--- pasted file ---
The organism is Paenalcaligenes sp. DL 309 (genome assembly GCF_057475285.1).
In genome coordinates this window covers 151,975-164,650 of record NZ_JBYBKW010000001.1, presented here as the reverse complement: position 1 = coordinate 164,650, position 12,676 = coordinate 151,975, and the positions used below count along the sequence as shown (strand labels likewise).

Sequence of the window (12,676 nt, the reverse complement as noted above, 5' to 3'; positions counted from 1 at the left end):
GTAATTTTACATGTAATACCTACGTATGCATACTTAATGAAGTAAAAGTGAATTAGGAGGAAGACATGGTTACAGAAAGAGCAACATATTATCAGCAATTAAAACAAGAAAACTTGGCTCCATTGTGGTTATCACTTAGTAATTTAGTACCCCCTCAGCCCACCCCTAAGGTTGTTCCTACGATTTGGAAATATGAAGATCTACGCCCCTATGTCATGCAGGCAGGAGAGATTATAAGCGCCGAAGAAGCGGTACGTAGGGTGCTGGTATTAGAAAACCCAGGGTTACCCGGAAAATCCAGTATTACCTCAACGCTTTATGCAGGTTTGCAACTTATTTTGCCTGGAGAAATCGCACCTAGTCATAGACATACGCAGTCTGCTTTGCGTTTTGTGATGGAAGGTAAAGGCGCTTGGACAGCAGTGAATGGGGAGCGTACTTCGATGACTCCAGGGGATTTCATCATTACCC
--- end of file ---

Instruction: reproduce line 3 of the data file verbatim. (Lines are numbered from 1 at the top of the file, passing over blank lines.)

Sequence of the window (12,676 nt, the reverse complement as noted above, 5' to 3'; positions counted from 1 at the left end):